There is little convincing evidence that the move by geese from feeding on natural or semi-natural habitats to completely artificial ecosystems has had impacts at the population level. The only study to establish a link between demographical parameters and the shifts to agricultural feeding comes from the study of winter site-faithful Greenland white-fronted geese, which showed flocks wintering on intensively managed agricultural land produced 10% more young than those that remained feeding exclusively on natural peat bog vegetation (which were numerically far smaller and therefore contributed very much fewer young to future generations than did farmland flocks, Fox et al. 2005).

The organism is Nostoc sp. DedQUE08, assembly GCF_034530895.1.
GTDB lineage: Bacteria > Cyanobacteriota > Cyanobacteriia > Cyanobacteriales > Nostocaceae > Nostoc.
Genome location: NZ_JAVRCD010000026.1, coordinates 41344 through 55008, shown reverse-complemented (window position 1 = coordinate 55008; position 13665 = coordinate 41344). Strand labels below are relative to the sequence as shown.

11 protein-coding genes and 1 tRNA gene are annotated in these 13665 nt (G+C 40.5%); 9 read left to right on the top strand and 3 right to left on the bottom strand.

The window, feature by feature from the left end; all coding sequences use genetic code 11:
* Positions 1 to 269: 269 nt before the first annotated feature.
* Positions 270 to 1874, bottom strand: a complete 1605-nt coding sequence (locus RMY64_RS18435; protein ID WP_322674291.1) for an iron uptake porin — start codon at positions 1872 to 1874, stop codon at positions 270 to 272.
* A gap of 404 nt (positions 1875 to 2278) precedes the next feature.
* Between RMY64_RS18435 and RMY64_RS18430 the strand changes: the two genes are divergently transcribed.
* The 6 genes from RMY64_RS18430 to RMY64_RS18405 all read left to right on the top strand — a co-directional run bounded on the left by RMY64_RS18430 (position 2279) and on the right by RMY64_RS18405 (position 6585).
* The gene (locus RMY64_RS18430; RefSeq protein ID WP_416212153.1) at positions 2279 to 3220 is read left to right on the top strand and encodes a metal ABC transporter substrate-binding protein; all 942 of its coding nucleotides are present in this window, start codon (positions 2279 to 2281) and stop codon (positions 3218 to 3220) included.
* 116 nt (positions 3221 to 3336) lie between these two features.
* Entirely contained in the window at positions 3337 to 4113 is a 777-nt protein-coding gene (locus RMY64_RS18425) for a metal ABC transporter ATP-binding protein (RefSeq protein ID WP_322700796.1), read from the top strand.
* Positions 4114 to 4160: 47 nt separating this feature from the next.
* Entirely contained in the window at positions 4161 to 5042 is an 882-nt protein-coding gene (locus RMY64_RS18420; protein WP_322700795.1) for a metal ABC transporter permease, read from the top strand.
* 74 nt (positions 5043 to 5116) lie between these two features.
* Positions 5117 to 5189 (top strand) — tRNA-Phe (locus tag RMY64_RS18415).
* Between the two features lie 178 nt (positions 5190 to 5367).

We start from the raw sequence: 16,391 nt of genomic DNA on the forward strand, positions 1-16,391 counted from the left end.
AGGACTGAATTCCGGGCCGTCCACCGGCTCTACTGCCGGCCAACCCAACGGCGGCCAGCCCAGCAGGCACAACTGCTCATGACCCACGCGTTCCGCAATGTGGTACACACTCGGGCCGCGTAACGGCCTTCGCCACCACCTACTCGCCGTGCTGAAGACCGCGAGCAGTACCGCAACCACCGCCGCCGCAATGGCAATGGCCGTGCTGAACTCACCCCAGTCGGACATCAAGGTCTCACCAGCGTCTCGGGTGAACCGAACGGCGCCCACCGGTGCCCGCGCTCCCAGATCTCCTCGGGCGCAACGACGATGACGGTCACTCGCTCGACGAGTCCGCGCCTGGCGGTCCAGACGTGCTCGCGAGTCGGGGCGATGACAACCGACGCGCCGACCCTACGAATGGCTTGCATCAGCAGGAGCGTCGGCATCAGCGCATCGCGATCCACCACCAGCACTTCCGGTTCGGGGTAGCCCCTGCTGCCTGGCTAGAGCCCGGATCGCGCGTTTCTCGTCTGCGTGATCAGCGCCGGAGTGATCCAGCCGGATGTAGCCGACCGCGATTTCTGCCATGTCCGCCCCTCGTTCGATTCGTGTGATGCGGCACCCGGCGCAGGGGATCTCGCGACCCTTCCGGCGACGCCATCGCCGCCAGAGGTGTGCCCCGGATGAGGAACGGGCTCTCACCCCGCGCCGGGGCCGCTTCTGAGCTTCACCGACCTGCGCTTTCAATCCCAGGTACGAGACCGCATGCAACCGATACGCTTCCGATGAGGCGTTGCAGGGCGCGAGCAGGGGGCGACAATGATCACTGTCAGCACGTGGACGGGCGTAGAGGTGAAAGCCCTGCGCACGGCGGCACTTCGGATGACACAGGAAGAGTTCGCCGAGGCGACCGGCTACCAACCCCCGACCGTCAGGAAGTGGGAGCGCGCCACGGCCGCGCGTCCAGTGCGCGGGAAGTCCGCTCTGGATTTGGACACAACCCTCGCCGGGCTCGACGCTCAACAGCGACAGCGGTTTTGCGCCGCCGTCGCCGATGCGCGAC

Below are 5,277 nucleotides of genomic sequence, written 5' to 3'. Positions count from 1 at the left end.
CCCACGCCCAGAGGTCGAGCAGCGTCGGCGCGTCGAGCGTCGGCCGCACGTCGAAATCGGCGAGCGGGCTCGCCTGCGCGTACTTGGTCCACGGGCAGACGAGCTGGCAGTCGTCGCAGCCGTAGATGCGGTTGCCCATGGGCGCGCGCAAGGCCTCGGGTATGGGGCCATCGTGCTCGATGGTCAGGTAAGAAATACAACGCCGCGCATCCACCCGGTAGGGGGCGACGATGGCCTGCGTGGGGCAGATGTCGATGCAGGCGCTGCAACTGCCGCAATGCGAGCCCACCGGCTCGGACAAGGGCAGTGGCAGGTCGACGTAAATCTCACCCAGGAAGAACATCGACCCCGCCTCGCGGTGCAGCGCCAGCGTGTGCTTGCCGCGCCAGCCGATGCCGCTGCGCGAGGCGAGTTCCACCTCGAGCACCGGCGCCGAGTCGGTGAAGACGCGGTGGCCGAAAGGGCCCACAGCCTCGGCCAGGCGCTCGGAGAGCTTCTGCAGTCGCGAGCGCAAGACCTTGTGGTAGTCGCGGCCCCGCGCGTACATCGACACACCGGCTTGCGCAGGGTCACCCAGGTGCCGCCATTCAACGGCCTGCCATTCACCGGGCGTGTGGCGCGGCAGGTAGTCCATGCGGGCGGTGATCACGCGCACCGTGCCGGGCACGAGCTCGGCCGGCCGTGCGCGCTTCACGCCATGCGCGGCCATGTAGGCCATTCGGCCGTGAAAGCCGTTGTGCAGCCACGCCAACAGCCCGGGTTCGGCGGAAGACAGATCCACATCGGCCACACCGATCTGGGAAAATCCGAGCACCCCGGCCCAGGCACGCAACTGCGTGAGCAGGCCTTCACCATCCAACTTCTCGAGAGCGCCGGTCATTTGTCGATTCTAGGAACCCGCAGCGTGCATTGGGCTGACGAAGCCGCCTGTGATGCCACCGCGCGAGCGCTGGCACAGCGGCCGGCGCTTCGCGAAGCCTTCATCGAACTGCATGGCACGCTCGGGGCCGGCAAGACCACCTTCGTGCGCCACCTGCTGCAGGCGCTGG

Despite our inability to directly link the switch from natural wetlands to farmland with increases in population size, support for this hypothesis comes from the East Asian flyway populations of geese. In China, human persecution on farmland means that wintering wild goose populations remain almost entirely dependent on wetlands for feeding in winter. Most wintering goose species are declining in China because of the hydrological and trophic changes in wetlands that are increasingly denying them of food (e.g. Fox et al. 2011; Zhao et al. 2012; Wang et al. 2013). The exception is the eastern tundra bean goose, Anser fabalis serrirostris, which does feed on farmland and which seems to be maintaining stable or increasing numbers (Zhao et al. 2010; Jia et al. 2016). Furthermore, some of the same goose species that are declining in China feed on spilled wheat and rice grains in Korea and Japan where their wintering numbers are showing similar increases to continental North America and Europe. This demonstrates that the same goose species within the same flyway thrive on farmland in situations where they are free to exploit such sources of food (Jia et al. 2016) and supports the hypothesis that the shift to farmland has contributed to increases in abundance.